About COVID-19… This is a challenging time and you might experience more stress, anxiety and other emotions than usual. Not only is this completely normal, it’s also extremely useful. Those emotions drive us to take action, so we can face the challenge at hand more effectively.
On the flipside though, you could say: It’s not good to have too much of anything. Too much anxiety, for example, can prevent us from thinking clearly and logically, weakening our ability to generate solutions and make decisions. Additionally, like COVID-19, an emotion like anxiety is very contagious; something to be mindful of when you’re leading a team at work, or a family at home.
So what can you do to keep those emotions in check and prevent them to spike up to a level at which they limit you, rather than support you? In other words: How do you stay grounded in times of Corona stress?
I’ve had many conversations about this topic over the last couple of weeks; with clients, other coaches, friends and family. Based on those conversations, I’ve put together a shortlist of 5 Best Practices.
5 Best Practices
1. Limit your media consumption (quantity) and choose your sources wisely (quality). It’s important to stay informed AND too much media consumption makes it very difficult to keep your worries in check. Ask yourself:
"Is it really helpful to stay updated 24/7?"
"Or does it merely feed into your distress?"
Reliable media sources include:
I like the analogy of food/ diet as a guideline:
Schedule news check-ins as-if they are meals; no snacking allowed in between meals. Consider an 8, 16 or 24-hour break (fasting) if you’ve consumed too much lately and need to reset. Be intentional about choosing nutritious and organically grown products.
2. If you haven’t done so by now, I strongly encourage you to establish a daily routine. Having a predictable structure in place gives you a sense of agency, something we all crave these days. Drifting through the day, not knowing what to expect next can increase distress.
What structure or routine would be feasible and supportive in your new day-to-day?
No need to plan the whole day, hour by hour; this isn’t a military operation. An easy place to start could be to use the so-called 'bookends approach':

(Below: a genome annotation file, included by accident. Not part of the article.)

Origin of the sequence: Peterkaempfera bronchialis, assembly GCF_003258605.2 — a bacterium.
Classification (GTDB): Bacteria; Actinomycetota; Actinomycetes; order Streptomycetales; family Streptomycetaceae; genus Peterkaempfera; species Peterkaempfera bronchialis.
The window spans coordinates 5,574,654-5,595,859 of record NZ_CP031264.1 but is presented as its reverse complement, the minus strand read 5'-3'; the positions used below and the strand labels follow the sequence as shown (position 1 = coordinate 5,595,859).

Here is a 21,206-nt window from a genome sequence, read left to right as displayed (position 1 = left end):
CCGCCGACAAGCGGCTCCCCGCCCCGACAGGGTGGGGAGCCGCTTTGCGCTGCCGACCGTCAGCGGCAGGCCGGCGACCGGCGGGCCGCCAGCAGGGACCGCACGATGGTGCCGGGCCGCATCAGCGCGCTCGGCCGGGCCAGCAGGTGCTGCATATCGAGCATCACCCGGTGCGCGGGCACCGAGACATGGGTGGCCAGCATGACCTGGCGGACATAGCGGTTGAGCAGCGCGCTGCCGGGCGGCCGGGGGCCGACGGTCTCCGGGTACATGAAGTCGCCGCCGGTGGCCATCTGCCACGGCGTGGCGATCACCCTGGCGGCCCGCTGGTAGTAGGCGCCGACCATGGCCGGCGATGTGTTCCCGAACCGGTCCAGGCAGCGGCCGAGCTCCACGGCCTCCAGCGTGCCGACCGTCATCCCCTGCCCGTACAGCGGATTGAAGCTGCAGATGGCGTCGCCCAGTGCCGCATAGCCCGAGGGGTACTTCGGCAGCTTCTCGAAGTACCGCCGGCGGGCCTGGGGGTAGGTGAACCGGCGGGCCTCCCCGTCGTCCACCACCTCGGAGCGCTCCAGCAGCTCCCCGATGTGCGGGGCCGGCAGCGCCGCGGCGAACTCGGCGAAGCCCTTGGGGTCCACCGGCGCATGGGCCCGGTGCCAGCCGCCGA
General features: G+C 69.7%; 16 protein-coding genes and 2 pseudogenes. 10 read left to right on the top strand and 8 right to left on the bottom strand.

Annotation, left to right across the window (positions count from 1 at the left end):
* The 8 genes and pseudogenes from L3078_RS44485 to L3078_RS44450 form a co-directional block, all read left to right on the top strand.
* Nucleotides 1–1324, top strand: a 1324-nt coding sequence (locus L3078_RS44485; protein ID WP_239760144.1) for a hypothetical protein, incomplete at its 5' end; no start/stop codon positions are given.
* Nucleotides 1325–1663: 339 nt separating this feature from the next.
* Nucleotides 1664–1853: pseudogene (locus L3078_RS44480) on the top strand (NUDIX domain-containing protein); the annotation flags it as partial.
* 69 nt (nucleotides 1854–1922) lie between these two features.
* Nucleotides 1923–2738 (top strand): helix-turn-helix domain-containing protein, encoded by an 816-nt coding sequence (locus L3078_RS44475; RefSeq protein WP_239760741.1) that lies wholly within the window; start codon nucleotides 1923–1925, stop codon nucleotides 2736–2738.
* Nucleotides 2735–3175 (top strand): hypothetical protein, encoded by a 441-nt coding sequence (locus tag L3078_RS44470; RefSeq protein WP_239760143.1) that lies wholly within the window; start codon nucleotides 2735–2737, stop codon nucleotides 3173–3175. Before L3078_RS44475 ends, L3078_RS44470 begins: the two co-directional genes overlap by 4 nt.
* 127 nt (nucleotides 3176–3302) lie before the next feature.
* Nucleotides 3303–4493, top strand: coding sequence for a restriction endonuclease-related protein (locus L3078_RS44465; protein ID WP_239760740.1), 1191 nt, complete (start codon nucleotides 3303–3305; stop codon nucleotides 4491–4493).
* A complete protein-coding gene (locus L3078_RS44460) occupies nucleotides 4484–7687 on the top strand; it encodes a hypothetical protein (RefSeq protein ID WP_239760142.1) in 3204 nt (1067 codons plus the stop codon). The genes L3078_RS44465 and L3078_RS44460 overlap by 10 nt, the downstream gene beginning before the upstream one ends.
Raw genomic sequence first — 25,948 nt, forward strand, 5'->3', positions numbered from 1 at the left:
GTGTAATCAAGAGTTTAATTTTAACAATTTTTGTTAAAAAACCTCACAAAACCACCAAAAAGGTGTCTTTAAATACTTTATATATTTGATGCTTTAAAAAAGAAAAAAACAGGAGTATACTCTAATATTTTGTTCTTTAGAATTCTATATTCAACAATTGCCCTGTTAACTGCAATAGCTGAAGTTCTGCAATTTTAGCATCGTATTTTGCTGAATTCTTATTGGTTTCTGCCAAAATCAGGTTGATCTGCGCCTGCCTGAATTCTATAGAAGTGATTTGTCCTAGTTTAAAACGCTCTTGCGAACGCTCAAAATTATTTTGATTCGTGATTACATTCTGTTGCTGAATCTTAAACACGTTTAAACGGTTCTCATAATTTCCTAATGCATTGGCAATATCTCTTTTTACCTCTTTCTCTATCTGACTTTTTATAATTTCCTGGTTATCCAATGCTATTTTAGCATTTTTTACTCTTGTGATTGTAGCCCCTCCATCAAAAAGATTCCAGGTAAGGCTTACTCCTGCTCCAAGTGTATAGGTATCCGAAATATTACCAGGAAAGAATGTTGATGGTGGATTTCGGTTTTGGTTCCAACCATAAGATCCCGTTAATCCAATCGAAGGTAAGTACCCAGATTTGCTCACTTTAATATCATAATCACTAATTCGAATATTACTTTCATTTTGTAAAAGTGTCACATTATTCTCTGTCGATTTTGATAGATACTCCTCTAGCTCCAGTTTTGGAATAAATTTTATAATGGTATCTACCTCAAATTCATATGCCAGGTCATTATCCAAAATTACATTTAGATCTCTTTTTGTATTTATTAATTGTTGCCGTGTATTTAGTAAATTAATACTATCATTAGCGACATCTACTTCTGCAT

Think of a ritual or routine that marks the start and the end of your day. You can do the same for your workday, helping you to establish boundaries between work and your personal live, while you’re working remotely.
3. Breathe. It sounds easy, but many people don’t breathe properly, especially when under pressure. Deep breathing helps calm your nervous system down; it is the body’s built-in stress reliever. No tools or equipment required; it’s accessible to you at any time, at no cost!
Deep breathing is a skill you can learn. The more you practice, the easier it gets. Take a few minutes every day to practice, on specific times (set an alarm to remind yourself) or at set times of the day (e.g. after breakfast or before going to bed).
Close your eyes and settle into your chair. Breathe in through your nose for a count of 4, hold your breath for a count of 6, and exhale through your mouth for a count of 8. Make sure you breathe into your belly, making it rise and fall as you inhale and exhale. You can put a hand on your belly to feel the movement. Repeat 10 times.
You can do a brief check-in with yourself prior to and after the breathing exercise:
4. Get to know you mind. Our minds create thoughts all day, every day. Most of the time, we’re not even aware that this is happening; it’s an automatic process.
In times of stress the thoughts that run through our minds can add to the stress we already experience.
What if I loose my job? What if I end up being homeless? I won’t be able to handle it if my parents get sick. These lay-offs will ruin the team’s spirit and engagement forever. Did I wash my hands when I came in? She didn’t cover her mouth when she sneezed, what if she’s infected? I shouldn’t have shouted at him, I’m the worst parent in the world. Why am I so stressed, I shouldn’t be so stressed! Why is this happening to us, it’s not fair.
It’s helpful to get to know your mind a little bit better. Start catching yourself thinking throughout your day, just noticing your thoughts coming up. Can you find any patterns of thinking your mind falls into on a regular basis?
Next you can create some psychological distance, by saying to yourself:
“I notice I’m having the thought that…”.
The space you created allows you to shift from the emotional part of the brain to what I like to call ‘the thinking brain’, and ask yourself:
“Is having this thought helpful right now?
"Is it helping me to take effective and constructive action?”
If the answer is YES, then choose to pay attention to the thought and take action accordingly. If the answer is NO, then try saying:
“Thank you, Mind, for trying to protect me, but I’m choosing to let go of this one”.
5. Tune into what’s good. Our brains are naturally wired to focus on the negative and to always be on the lookout for potential danger. This so-called ‘negativity bias’ is amplified in challenging times like the one we’re currently in. Up to a certain extent, this helps us prepare and take essential precautions. Once you’ve taken care of what’s within your control, consider countering some of that negativity bias, by tuning into what’s good, even during challenging times.
An evidence-based practice that helps you get started is called 'Three Good Things'. Be creative and adjust it to your liking: E.g. Verbally exchanging ‘Three Good Things’ around the dinner table, or changing the title to ‘Good, Better, Best’.
Choose Your Pick
There’s no one-size-fits-all answer. We’re all wired differently, so what works for me might not work for you, and vice versa. I encourage you to just start somewhere and see where it takes you. Choose your pick and experiment: Try it for a week and adjust if necessary.